Words & Music

"Art is not what you see, but what you make others see." Edgar Degas

Friday, November 17, 2017

The Lost Art of Letter Writing: The Poison Pen Letter

Alexander Woollcott
  

Alexander Woollcott was a raconteur and member of good standing at the Algonquin Round Table. He was known for his dry humor and way with words. His aphorisms include observations on Los Angeles (“seven suburbs in search of a city”) and pianist Oscar Levant (“there is absolutely nothing wrong with Oscar Levant that a miracle can’t fix”). He liked to greet friends, “Hello, Repulsive.” 

Genius lyricist Ira Gershwin must have been a dear friend to receive this poison pen letter…






ALEXANDER WOOLLCOTT

Nov. 10, 1934

Ira Gershwin:

        Listen, you contumscious rat, don’t throw your dreary tomes at me. I’ll give you an elegant dinner at a restaurant of your own choosing and sing to you between the courses if you can produce one writer or speaker, with an ear for the English language which you genuinely respect, who uses “disinterested” in the sense you are now trying to bolster up. I did look it up in my own vast Oxford dictionary a few years ago only to be told that it had been obsolete since the 17th Century. I haven’t looked up the indices in your letter because, after all, my own word in such matters is final. Indeed, current use of the word in the 17th Century sense is a ghetto barbarism I had previously thought confined to the vocabularies of Ben Hecht and Jed Harris. Surely, my child, you must see that if “disinterested” is, in our time, intended to convey a special shade of the word “unselfish” it is a clumsy business to try to make it also serve another meaning. That would be like the nit-wit practice of the woman who uses her husband’s razor to sharpen her pencil. The point of the pencil may emerge, but the razor is never good again for its peculiar purpose.

        Hoping you fry in hell, I remain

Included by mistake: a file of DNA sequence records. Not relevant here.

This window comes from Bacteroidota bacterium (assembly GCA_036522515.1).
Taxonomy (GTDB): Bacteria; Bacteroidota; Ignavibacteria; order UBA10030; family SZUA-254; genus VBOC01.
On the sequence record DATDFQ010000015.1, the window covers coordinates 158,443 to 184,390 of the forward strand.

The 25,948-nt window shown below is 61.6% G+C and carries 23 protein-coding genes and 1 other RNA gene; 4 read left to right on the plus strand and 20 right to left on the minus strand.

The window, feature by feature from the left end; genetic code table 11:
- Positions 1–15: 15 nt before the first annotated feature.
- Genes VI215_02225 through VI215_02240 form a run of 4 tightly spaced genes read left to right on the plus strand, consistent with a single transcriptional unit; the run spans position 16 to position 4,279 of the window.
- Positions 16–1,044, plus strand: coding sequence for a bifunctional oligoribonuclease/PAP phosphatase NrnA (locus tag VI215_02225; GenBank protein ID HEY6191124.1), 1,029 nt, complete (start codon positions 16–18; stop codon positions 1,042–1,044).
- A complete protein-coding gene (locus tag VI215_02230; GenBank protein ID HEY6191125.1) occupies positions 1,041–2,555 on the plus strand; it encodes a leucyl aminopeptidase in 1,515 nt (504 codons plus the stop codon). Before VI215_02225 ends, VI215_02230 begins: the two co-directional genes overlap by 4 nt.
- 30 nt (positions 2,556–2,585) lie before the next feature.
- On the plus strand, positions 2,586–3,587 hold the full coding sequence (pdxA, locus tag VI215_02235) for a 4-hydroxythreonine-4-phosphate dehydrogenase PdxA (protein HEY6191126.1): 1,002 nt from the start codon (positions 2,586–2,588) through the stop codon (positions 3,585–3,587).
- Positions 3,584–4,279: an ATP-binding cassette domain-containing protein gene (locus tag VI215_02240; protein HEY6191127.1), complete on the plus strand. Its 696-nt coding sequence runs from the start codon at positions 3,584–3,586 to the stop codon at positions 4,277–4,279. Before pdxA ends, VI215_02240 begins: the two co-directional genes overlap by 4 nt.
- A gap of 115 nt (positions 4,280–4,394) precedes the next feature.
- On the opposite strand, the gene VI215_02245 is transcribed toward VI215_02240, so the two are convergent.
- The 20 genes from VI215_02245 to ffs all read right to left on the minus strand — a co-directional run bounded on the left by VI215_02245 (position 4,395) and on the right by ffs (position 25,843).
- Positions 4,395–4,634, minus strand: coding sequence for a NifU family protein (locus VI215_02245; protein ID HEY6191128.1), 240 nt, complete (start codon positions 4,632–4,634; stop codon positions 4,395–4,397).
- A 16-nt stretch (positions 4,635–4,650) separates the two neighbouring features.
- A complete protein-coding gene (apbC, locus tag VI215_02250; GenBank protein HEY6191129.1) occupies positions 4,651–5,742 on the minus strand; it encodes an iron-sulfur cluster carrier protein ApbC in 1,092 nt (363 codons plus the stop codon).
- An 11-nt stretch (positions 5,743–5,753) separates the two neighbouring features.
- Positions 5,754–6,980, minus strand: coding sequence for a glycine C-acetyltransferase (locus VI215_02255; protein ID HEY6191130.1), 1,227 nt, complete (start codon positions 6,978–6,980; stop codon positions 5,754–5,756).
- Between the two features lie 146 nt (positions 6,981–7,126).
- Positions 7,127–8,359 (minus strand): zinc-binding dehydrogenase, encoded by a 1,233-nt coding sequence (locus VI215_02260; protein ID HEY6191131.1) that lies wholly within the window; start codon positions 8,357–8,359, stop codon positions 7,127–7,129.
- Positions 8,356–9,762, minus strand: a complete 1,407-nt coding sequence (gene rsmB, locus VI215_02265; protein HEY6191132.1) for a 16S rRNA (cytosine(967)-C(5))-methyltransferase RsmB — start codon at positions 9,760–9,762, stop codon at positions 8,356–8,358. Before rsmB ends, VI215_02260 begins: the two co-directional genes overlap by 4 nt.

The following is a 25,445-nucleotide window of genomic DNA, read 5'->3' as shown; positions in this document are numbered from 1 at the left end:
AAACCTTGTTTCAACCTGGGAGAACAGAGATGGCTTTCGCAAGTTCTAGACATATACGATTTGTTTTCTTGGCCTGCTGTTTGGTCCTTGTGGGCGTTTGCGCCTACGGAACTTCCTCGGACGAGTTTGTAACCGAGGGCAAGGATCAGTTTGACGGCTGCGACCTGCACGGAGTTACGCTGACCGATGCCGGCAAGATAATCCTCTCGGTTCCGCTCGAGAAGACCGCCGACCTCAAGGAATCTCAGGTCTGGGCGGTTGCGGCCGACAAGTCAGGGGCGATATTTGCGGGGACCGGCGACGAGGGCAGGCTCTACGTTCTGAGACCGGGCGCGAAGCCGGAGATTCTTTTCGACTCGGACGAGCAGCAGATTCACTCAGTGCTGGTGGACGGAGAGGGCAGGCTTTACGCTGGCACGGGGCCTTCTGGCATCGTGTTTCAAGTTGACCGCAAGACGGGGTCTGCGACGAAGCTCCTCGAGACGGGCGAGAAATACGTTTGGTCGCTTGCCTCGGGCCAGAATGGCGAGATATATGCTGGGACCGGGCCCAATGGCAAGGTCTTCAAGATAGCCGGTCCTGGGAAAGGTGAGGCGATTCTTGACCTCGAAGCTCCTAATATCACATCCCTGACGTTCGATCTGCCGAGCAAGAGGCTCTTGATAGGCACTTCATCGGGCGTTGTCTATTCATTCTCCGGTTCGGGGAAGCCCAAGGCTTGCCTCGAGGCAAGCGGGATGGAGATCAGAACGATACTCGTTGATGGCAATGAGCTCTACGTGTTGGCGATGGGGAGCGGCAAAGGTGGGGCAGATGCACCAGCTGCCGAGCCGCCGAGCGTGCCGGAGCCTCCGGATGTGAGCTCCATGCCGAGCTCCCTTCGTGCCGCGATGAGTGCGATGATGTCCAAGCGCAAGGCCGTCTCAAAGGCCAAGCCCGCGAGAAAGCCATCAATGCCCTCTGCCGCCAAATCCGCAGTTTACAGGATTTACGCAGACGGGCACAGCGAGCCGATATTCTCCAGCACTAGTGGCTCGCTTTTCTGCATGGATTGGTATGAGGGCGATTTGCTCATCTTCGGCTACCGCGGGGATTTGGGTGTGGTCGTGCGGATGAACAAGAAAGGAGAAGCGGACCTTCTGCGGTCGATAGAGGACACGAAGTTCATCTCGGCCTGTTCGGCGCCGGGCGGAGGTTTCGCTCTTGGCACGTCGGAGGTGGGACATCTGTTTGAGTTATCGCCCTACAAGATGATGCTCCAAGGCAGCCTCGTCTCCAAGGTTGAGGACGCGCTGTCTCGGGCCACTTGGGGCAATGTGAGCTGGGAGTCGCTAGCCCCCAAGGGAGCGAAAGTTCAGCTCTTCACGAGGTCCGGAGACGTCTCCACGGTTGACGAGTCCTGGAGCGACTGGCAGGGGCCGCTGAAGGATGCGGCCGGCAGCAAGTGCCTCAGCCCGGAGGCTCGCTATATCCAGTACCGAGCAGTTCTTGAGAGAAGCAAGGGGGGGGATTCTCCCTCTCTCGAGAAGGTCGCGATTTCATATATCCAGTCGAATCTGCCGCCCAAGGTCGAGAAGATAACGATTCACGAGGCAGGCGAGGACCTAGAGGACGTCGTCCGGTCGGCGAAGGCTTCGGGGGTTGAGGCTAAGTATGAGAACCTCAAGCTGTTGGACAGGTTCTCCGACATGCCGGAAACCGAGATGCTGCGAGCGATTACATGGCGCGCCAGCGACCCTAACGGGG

Yours affectionately,
                                             ANSWERED BY A.W.

FOUR HUNDRED AND FIFTY EAST FIFTY SECOND STREET
Thursday, November 16, 2017

Thursday



"I do believe that most men live lives of quiet desperation. For despair, optimism is the only practical solution. Hope is practical. Because eliminate that and it's pretty scary. Hope at least gives you the option of living." 
Harry Nilsson


If there’s anyone who understood Thursday better than Harry Nilsson, I can't imagine who it might be. If Thursday was a boat, I bet it’d sink. And it’s surreptitiously unique. And sometimes it makes you want to run away.


Here's why I did not go to work today
Thursday's such a crazy, lazy day
Thursday has its own peculiar way of saying "hey"
Sometimes Thursday almost makes you want to run away
Thursday's such a crazy, lazy day

Yeah, Thursday's such a crazy, lazy day
Let's go have a picnic,
Thursday's such a crazy, lazy day
Hope it doesn't rain
When I'm feeling Thursday I go and have a drink
If Thursday was a boat I bet it'd sink

I did on Monday
I tried on Tuesday
Wednesday's simply not my cup of tea
Thank Heaven it's Friday
Thank the Lord for the weekend
Thursday now, that's such a crazy, lazy day

They say Monday's child is full of faith
Tuesday's child is fair of face
Thursday's child has far to go
And it's no wonder
When the week becomes a rat race
You can bet, win, show or place
But never bet on Thursday ‘cause God's not on its case

Thursday's such a crazy, lazy day
Don't get me wrong
It's just that Thursday's twice as long as it should be
It's twice as long
Mondays, Tuesdays, weekends, Fridays
Don't get in my way
But Thursday's just a crazy, lazy day

Monday is a blues day
That goes for Tuesday
Wednesday's just the middle of the week
Friday is just another payday
The weekend's just another heyday
But Thursday's surreptitiously unique

That's why I didn't go to work today
Thursday's got its own peculiar way of saying "hey"
Sometimes Thursday makes you want to run away
Thursday's such a crazy, lazy day
Thursday's such a crazy, lazy day

Wednesday, November 15, 2017

Feast and Famine



"Germany's Children Are Starving!" by Kathe Kollwitz, 1924






Feast and famine
Binge and purge
Celebrate and sacrifice
What goes up
Is going to come back down
And coming down’s not very nice








Turning the world upside-down






Let them have some freedom
And when you turn your back
They’ll turn the whole world upside down
They’ll say you're the bad guy
You’ll be the enemy
If you try to stand your ground








There’s a new world coming
It can’t be stopped
It’s getting closer every day
The only decision
You have left
Is how much you’re going to make us pay

There's a new world coming and it can't be stopped